Intellectual property and established business relationships
When professional activities are subject to litigation, French law determines whether the activity is governed by the French Commercial Code or the French Civil Code. Depending on which set of laws applies, the jurisdiction will be different. The French Supreme Court has ruled that consulting in intellectual property is not to be considered as a business activity and is thus governed by the French Civil Code. Therefore, a consultant in intellectual property cannot invoke the provisions of article L.442-6 I 5° of the French Commercial Code concerning sudden termination of established business relationships (Com. 3 avril 2013, n°12-17905).
In this recent case, the dispute concerned the company Galeries Lafayette and a consulting firm in intellectual property following the termination of a contract binding the two parties. Galeries Lafayette had delegated the management of the portfolio of brands and domain names, for several years, to a consulting firm in industrial property before changing for a different provider in 2008.
Considering the termination as abusive, the fired firm claimed damages against Galeries Lafayette in order to compensate it’s moral and economic damages on the grounds of the termination of established business relationships. The claim was rejected at the appeal stage on 14th March 2012 (Paris, 14 March 2012, RG 10/15338), so the consulting firm challenged the decision before the French Supreme Court.
The termination of established business relationships, requires three conditions to be met: a business relationship, which has been established over time and is brutally terminated.
The dispute between the parties concerned the first element, the need for a business relationship. Can a consulting firm in intellectual property consider its activity to be commercial? Or, in other terms, what is meant by a “business” relationship?
On the first hand, the consulting firm argued that the contractual relationship with the company was necessarily a business relationship because the activity was exercised in the form of a commercial company (a SAS in French), and so the acts carried out by the company Galeries Lafayette were presumed to be commercial acts. Hence established business relationships.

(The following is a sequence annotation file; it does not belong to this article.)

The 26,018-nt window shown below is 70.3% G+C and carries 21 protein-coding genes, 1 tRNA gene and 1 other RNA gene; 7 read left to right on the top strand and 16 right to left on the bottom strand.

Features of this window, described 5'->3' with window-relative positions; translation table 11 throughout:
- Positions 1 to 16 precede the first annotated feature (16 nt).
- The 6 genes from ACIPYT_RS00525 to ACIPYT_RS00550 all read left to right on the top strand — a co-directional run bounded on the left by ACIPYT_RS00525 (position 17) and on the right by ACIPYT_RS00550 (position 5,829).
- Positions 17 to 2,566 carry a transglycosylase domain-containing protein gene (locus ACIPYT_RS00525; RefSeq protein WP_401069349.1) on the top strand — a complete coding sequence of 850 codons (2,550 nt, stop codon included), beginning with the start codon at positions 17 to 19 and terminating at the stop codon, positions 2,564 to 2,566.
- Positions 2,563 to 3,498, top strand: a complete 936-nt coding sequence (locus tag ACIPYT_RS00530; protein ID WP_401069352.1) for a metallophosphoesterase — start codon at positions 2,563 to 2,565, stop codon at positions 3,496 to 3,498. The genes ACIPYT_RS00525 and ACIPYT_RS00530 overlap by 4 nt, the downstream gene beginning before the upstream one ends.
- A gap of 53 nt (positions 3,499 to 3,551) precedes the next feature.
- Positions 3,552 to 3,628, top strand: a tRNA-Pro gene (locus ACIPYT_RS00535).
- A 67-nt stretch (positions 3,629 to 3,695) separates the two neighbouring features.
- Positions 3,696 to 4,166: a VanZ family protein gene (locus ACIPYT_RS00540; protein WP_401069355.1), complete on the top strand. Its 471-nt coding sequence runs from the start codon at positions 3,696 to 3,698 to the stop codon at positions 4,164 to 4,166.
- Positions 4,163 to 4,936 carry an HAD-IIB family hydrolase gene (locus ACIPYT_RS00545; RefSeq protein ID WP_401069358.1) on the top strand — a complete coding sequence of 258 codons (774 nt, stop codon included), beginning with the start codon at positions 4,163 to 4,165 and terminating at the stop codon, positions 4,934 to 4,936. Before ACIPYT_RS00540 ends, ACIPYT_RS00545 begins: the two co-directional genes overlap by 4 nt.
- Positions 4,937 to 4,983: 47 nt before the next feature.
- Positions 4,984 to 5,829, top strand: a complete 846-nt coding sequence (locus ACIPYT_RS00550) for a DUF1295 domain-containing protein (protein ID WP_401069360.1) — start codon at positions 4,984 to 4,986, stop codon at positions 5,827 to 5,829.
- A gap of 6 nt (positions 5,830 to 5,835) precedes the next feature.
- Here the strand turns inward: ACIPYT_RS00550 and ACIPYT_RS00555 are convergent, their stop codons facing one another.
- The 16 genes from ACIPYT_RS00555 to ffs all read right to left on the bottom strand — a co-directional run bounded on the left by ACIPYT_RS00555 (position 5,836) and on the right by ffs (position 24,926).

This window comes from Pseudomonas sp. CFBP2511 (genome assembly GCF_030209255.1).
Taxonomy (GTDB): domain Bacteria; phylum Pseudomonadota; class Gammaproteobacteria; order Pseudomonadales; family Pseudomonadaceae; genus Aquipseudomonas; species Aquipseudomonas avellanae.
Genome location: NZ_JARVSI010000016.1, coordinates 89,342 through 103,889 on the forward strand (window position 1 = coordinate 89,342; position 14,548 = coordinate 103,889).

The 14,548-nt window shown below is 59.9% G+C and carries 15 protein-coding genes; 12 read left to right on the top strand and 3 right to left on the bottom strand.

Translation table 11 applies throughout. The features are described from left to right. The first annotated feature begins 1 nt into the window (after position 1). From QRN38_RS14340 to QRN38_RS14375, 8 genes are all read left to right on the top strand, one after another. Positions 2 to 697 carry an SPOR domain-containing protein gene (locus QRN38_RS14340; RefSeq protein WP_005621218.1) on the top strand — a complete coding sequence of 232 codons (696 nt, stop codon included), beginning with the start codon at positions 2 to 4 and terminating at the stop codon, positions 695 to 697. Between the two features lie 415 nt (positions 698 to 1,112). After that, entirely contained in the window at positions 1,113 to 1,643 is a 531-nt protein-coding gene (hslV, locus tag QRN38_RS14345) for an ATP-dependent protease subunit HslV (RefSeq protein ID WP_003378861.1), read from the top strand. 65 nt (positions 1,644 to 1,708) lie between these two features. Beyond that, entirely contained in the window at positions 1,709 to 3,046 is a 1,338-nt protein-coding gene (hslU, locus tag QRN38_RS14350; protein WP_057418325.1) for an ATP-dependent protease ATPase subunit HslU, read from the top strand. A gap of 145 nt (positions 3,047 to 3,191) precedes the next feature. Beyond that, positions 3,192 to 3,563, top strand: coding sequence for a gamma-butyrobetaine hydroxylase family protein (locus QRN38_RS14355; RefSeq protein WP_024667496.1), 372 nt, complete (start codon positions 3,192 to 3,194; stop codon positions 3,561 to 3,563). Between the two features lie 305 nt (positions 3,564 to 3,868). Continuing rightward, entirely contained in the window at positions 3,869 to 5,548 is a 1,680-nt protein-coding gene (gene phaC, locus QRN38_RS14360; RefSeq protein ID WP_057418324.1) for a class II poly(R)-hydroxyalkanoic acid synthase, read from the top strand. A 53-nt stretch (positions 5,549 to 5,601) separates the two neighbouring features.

On the other hand, the company Galeries Lafayette argued that their relationship was not business, referring to article L 422-12 of the French Intellectual Property Code under which the profession of intellectual property consulting is incompatible with any other activity of a commercial nature, exercised directly or through an intermediary.
In appeal and in cassation, the courts ruled that it is not possible to restrict the nature of the activity to the form in which the activity is exercised.
Therefore, in the judgment of 3 April 2013, the French Supreme Court ruled that the consulting activity in industrial property was not a commercial activity and that the provisions relative to sudden termination of established business relationships were thus not applicable.
There are many decisions on the termination of established business relationships, however, questions concerning the business nature of the relationship are far less frequent. The recent decision of the French Supreme court is therefore important as it specifies the notion of a “business” relationship. It follows the legal trend, as courts have already ruled in the same way for liberal professions, like health professionals (Com. 23 oct. 2007, n°06-16774) or notaries (Com. 20 janv. 2009, n°07-17556).
- Established business relationships:
Article L. 442-6 Commercial code
“I. – Any producer, trader, manufacturer or person recorded in the trade register48 who commits the following offences shall be held liable and obliged to make good the damage caused:
5° Abruptly breaking off an established business relationship, even partially, without prior written notice commensurate with the duration of the business relationship and consistent with the minimum notice period determined by the multi-sector agreements in line with standard commercial practices. Where the business relationship involves the supply of products bearing the distributor’s brand, the minimum notice period shall be double that which would apply if the products were not supplied under the distributor’s brand. In the absence of such agreements, the orders issued by the Minister for Economic Affairs may determine a minimum notice period for each product category, taking due account of commercial practices, and may lay down conditions for the severing of business relations, in particular based on their duration. The foregoing provisions do not affect the right to terminate without notice in the event of the failure by the other party to perform its obligations or in the event of force majeure. Where the business relationship is terminated as a result of competitive bidding via distance auction, the minimum notice period is double that of the period resulting from the application of the provisions of this paragraph if the duration of the initial notice period is less than six months, and at least one year in the other cases;”